Some have claimed that Senator Alberta Darling’s public charter school legislation is a threat to public education. How can this be? Charter schools ARE public schools. In exchange for more freedom to experiment and innovate, public charter schools are held to unprecedented levels of accountability. If they don’t meet the terms outlined in their contract – or charter – they can be closed.
Right now, in all parts of Wisconsin except the Milwaukee area and one independent charter school in Racine, only school districts can give permission for parents, teachers, or non-profits to open a public charter school. Seems reasonable, right? School districts should want to innovate, especially around specific problems they face.
Here’s the problem: school districts have strong incentives to block really good public charter school ideas. Embracing such ideas, especially those that look radically different than the district’s traditional schools, forces the district to admit that their current schools are falling short in some way. Your average Wisconsin school board president or superintendent simply isn’t going to do that. Bureaucracies are created to regulate, not to innovate.
So what becomes of these good ideas? Districts reject them altogether, or water them down to make the public charter schools, mainly Instrumentality Charter Schools, look more like traditional schools. In both cases, the purpose of innovation is lost.
Take the case of the Madison Prep charter school proposal that went before the Madison Metropolitan School District’s Board of Education in 2011. The proposal was for an all-boys middle and high school specifically designed to meet the needs of African American and Latino boys, two groups who are failing miserably in Madison’s traditional schools. Madison Prep would look nothing like Madison’s traditional public schools: boys in blazers and ties every day, a rigorous college prep curriculum for all, and an extended school day and year. Despite overwhelming community support for the school, the school board rejected it.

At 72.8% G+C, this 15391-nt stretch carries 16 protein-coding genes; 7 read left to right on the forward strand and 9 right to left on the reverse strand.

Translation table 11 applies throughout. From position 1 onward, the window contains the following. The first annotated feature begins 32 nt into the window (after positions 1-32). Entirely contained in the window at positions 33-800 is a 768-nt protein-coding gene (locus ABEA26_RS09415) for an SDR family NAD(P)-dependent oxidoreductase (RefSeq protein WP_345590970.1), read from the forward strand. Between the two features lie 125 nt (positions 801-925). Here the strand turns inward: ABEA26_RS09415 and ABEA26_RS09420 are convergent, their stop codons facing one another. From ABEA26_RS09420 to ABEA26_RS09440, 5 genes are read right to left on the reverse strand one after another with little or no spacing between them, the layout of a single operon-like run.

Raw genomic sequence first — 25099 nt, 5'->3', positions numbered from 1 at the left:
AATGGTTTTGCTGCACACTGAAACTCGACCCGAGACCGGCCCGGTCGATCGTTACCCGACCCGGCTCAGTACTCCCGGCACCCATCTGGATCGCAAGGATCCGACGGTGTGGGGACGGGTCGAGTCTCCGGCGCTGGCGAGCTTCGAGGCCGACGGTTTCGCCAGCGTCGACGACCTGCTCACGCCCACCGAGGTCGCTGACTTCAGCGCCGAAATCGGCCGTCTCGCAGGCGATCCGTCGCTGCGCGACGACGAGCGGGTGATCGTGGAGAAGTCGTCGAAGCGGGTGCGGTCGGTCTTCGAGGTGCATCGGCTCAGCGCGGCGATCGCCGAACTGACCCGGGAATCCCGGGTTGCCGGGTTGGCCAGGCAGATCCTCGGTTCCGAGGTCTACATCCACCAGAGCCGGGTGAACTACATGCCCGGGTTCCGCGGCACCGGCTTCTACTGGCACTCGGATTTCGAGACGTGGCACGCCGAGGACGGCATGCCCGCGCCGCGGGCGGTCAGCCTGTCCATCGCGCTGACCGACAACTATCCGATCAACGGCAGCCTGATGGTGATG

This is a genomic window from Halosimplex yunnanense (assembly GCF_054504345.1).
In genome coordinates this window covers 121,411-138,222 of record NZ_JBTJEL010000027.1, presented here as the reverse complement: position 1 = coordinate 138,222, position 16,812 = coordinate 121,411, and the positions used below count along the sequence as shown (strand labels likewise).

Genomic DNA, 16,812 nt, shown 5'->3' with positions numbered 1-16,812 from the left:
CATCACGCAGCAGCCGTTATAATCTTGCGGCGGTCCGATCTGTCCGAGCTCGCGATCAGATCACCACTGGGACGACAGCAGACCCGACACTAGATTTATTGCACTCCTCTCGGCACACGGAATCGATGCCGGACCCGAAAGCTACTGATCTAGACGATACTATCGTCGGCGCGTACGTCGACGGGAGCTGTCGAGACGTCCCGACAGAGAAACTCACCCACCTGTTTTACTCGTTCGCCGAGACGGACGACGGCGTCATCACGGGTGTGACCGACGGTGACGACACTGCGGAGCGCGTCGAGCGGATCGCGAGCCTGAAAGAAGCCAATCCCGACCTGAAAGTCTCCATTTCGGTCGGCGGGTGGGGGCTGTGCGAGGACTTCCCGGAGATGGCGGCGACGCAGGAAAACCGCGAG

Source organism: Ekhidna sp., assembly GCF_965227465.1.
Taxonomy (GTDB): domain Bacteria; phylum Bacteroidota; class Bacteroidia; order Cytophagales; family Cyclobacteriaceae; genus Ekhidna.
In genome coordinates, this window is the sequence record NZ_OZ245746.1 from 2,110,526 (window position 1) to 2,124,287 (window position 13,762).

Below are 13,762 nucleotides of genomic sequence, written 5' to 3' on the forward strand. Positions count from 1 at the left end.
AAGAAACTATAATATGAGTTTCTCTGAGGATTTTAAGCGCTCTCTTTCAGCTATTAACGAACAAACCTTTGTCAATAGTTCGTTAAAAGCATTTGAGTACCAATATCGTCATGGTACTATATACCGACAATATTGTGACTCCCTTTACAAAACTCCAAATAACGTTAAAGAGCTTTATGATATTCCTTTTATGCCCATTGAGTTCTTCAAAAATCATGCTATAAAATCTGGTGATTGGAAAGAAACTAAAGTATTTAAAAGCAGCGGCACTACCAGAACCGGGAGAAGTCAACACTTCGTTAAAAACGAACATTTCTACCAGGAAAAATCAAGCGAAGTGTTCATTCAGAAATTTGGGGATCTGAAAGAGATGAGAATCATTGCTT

Senator Alberta Darling’s Senate Substitute Amendment to Senate Bill 76 would let UW system schools, technical colleges, and CESAs sanction the creation of new public charter schools, NOT OPERATE THOSE CHARTER SCHOOLS. Unlike districts, these entities have every reason to embrace innovative public charter schools. UWs and technical colleges deal directly with the shortcomings of our K-12 system when students get to their institutions unprepared to write, read, and compute. CESAs, while deeply engrained in Wisconsin’s K-12 system, are removed from the local politics that tie up public charter schools. In this way, they are perhaps the best poised to vet quality public charter school proposals.
Parents need be empowered in the process of choosing the educational option that will best serve their child/ren. Last year across the United States there were close to one million students on a waiting list to attend an independent public charter school. Empowering parents with another quality public school option is an important way of improving the
broader public school system.
And at the risk of sounding a bit repetitive, I’d like to review four key points that cover the importance of public charter schools.
Charter Schools are Public Schools
Charter schools are independent and autonomous public schools that are allowed to be more innovative and are held accountable for improved student achievement. Charter schools are part of a range of solutions that will enable every child in WI to have access to a great education.
Charter schools are public schools and they keep public money within the public school system. If a traditional public school is not working for a child, then parents should be able to choose another public school option, including a public charter school.
All Parents Need to be Empowered
There are close to one million students on waiting lists to attend a public charter school in the United States. Empowering parents with another public school option is an important way of improving the broader public school system.
Charter Schools Stand for Accountability
Public charter schools introduce an unprecedented level of accountability in our system of public education. If a public charter school is not performing as outlined in their performance contract “charter” with their authorizer they can be closed.
Charter Schools Promote Achievement
Studies continue to show public charter school students make greater academic progress than students in traditional public schools.
But the bottom line is this – we must stop quibbling about what kind of public schools we need – traditional or charter. The reality is that to meet the needs of all kids across Wisconsin, we’ll need high quality schools, traditional and charter schools.